Understanding your motivation can help you find a better fit in the workplace.
Are you an X or are you an I? The answer to that question could help predict how happy you'll be at your next job. According to "Drive: The Surprising Truth About What Motivates Us," by Daniel H. Pink, there are two types of people in the workforce: Type X is concerned primarily with external rewards. For Type I, "the main motivation is the freedom, challenge and purpose of the undertaking itself; any other gains are welcome, but mainly as a bonus." Pink believes that we're all born as a Type I. Ironically, the rewards designed to make us perform better can actually extinguish Type I behavior.
Turning play into work
Pink cites a study of children divided into three groups. One group was shown, in advance, a reward they would get for doing a drawing. The second group was given an unexpected reward at the end of the session. The third group got no reward at all.
Three weeks later, when teachers put out drawing materials, the "unexpected reward" and "no reward" groups showed as much enthusiasm for drawing as they had before the experiment. The group who had achieved a promised reward showed much less interest. The reason, according to Pink: Extrinsic rewards turn play into work.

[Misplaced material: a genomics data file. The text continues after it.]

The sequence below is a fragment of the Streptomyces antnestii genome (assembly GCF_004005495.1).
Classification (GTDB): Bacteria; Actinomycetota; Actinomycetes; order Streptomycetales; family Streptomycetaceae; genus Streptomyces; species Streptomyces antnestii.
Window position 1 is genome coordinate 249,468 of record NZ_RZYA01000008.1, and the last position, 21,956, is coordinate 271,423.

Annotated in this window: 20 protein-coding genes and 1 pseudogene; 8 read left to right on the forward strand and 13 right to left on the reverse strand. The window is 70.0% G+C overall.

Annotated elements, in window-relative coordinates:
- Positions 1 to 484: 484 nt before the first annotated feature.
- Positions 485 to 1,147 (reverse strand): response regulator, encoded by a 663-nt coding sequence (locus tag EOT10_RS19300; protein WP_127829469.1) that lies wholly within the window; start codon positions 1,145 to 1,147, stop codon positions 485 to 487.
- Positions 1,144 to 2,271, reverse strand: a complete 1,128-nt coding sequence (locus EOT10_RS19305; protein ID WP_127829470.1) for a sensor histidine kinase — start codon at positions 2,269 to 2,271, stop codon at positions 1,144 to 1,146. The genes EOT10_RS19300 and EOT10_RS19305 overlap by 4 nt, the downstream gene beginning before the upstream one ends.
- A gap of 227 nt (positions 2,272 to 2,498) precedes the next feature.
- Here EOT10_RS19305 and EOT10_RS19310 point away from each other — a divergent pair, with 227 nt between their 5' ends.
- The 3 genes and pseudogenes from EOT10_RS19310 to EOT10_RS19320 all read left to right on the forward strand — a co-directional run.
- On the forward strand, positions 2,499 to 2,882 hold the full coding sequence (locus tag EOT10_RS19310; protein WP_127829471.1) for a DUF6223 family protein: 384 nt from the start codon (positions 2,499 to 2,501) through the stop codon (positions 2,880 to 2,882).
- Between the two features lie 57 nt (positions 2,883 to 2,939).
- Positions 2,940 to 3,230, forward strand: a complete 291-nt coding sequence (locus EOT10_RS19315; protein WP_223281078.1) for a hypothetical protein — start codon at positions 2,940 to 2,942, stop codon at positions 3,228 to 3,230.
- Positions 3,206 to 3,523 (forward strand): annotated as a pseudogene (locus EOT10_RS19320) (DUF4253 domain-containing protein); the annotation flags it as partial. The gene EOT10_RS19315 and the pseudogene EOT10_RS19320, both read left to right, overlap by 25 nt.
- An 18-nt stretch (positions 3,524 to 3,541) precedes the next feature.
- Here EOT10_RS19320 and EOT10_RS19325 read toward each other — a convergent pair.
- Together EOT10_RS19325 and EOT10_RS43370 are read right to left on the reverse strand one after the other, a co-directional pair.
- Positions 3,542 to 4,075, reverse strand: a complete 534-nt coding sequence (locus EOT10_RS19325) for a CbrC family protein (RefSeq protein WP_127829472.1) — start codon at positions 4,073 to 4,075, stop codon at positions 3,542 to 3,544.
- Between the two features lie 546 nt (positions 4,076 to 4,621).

Cari Ressler and Jody Thompson, former Best Buy executives, took Type I behavior to the extreme with the concept of ROWE - "results-only work environment." In a true ROWE environment, getting the work done is the only criterion. "How they do it, when they do it, and where they do it is up to them," Pink says.
According to Pink, Type I will consistently outperform Type X. But when the ROWE concept was introduced at Meddius, a small technology company, two employees were unable to adapt to the new environment, and left.
Find your type
Jean Houlding, owner of Stillwater Express Solutions, a custom software company in Shoreview, says that internal motivation needs to be tempered with a clear understanding of business needs. "We make sure that real project goals are in front of us. Then we can focus our drive. It counters the tendency to go off and be too creative on our own," she says.
Would you be happy in a ROWE environment, or do you need external rewards? Pink offers a free online assessment to help you find your type at www.danpink.com/drive-survey.